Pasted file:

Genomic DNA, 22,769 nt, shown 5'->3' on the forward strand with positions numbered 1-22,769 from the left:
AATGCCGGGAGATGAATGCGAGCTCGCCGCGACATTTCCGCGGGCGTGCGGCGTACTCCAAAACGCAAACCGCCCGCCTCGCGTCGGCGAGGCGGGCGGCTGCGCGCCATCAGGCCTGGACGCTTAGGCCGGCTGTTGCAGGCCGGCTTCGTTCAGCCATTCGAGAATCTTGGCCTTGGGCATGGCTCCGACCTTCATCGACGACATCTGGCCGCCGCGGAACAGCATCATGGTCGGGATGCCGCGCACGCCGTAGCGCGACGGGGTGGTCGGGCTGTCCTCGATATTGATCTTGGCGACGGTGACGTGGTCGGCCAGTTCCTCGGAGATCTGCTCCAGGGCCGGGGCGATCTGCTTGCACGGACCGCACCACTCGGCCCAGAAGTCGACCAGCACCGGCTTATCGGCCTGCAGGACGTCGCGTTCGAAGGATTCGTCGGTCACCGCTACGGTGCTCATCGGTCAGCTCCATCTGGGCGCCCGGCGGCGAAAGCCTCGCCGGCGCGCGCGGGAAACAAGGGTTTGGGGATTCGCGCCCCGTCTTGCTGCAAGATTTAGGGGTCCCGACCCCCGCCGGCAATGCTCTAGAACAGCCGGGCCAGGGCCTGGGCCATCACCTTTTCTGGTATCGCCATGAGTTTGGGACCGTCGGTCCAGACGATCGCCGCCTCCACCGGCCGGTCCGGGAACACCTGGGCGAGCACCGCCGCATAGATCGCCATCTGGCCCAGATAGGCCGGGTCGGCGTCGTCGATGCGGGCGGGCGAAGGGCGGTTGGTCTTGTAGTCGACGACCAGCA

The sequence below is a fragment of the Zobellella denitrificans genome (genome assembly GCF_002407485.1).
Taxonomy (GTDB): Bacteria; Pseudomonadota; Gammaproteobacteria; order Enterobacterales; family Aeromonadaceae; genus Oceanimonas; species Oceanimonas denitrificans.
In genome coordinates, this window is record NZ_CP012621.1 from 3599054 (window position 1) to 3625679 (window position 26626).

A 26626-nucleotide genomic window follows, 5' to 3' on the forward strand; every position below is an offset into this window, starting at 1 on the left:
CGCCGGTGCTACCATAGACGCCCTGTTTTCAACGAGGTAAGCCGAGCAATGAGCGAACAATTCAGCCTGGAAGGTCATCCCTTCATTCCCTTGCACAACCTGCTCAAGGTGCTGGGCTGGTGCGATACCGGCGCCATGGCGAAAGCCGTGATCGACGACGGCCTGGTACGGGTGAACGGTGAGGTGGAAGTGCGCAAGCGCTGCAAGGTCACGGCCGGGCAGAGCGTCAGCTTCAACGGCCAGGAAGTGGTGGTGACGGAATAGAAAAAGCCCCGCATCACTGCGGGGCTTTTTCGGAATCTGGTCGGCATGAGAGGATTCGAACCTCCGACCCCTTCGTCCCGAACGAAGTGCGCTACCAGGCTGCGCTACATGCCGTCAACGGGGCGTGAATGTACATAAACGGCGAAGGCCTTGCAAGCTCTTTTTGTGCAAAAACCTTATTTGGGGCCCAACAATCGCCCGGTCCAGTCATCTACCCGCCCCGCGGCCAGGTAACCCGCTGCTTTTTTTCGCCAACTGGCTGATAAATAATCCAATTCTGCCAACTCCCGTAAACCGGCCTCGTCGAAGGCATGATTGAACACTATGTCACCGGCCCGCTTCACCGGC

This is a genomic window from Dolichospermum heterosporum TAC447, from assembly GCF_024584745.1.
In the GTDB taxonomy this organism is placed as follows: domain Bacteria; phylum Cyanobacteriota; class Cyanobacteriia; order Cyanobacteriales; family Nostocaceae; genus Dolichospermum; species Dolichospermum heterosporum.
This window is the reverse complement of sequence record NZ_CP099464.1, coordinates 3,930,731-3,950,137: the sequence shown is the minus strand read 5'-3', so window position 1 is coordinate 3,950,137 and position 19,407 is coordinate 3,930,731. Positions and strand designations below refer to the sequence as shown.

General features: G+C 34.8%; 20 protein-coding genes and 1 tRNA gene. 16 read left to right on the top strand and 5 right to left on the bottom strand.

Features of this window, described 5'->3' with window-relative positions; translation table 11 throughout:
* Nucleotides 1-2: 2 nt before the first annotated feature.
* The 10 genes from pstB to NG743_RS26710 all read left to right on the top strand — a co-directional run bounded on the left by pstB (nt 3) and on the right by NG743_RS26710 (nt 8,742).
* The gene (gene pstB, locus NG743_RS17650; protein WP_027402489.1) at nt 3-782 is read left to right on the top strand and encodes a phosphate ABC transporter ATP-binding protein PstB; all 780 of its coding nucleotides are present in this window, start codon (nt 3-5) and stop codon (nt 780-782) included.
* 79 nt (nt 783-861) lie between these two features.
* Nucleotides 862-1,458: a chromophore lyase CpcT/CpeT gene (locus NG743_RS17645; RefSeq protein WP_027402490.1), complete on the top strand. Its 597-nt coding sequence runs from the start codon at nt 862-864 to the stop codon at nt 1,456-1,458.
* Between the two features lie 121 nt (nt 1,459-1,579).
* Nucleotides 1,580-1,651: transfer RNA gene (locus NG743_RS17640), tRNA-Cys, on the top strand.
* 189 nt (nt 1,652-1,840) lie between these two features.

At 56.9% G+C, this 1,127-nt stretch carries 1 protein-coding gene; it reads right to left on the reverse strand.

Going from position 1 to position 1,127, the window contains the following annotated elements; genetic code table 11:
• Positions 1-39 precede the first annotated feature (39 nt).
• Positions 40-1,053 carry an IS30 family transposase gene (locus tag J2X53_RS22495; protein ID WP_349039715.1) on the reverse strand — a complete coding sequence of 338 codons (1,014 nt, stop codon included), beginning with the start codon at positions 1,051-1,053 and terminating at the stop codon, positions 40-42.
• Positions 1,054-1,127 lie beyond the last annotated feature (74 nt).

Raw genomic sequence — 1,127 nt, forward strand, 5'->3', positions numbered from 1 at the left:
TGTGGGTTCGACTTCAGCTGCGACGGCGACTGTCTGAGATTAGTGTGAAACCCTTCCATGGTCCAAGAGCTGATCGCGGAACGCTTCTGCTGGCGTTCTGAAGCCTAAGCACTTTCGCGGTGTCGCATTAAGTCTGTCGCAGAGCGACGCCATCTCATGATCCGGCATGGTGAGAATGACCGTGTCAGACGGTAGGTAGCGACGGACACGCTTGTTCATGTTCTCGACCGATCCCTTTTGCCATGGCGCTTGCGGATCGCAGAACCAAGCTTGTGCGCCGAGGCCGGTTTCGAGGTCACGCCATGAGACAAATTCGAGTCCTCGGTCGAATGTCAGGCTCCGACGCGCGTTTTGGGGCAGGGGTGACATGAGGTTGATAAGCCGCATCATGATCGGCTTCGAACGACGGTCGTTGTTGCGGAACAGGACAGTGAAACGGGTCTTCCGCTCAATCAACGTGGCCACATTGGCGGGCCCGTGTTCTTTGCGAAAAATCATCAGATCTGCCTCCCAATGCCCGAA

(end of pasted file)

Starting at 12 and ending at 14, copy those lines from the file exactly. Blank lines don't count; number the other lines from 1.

Features of this window, described 5'->3' with window-relative positions; translation table 11 throughout:
* Nucleotides 1-2: 2 nt before the first annotated feature.
* The 10 genes from pstB to NG743_RS26710 all read left to right on the top strand — a co-directional run bounded on the left by pstB (nt 3) and on the right by NG743_RS26710 (nt 8,742).